Zdenka Fantlová Ehrlich

Zdenka Fantlová Ehrlich

title=Zedanka Photo credit: Partisan Pictures

Zdenka Fantlová Ehrlich died peacefully at the age of 100 in her home in London on November
14. She was born to a Czech-Jewish family in the town of Blatná on March 28, 1922.

Zdenka was deported to Terezín on January 20, 1942. She worked in the kitchens at
the camp and also performed in cabarets and plays. She was briefly reunited with her
boyfriend Arno, who was deported to Auschwitz in June, 1942. The night before Arno
left, he gave Zdenka a tin ring inscribed with the date: 13.6.1942. Zdenka never saw him
again, but she held on to the ring through her time in Terezín, Auschwitz, Kurzbach,
Gross-Rosen, Mauthausen and Bergen-Belsen. She would later, in 1996, publish a book,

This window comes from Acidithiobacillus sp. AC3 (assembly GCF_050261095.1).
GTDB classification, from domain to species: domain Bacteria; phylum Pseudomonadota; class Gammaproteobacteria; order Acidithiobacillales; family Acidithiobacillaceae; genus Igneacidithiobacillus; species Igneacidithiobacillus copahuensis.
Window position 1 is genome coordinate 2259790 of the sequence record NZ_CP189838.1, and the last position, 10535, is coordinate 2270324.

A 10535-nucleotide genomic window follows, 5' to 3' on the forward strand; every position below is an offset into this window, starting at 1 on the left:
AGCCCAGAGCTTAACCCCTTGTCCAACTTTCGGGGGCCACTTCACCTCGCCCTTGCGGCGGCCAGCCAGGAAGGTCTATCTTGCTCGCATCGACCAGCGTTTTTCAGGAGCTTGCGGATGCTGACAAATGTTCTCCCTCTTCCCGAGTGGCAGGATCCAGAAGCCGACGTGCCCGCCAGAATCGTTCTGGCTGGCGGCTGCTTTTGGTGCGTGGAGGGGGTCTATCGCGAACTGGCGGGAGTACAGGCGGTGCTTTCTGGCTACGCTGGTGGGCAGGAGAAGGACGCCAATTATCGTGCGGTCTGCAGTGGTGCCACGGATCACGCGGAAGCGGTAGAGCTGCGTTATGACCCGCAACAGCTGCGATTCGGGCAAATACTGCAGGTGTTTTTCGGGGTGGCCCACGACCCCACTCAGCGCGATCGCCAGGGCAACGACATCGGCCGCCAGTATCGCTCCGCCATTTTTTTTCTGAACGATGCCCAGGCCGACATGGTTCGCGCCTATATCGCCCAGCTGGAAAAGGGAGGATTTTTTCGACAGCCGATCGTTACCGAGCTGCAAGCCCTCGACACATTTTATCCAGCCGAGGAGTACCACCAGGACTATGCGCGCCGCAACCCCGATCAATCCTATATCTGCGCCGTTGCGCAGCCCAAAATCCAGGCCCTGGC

The Tin Ring, about her time with Arno and her experiences during the war. The Tin Ring
was adapted into a one woman show by Jane Arnfield and Mike Alfreds in 2010.

From Bergen Belsen, Zdenka was sent to Sweden to recover from the horrors of the
camp. She found work in a biscuit factory, and then worked for the Czech Embassy in
Sweden. In 1949, after learning she was the only surviving member of her family, she
moved to Melbourne, Australia. A year later she met Charles Ehrlich, and they were
married in 1950. Zdenka worked as an actress for the Tana Theatre, started by Terezín
survivor Hana Pravda. In 1969, Zdenka, Charles, and their daughter moved to London,
where she remained for the rest of her life.

Zdenka appears in the Defiant Requiem film, sharing her experiences in Terezín.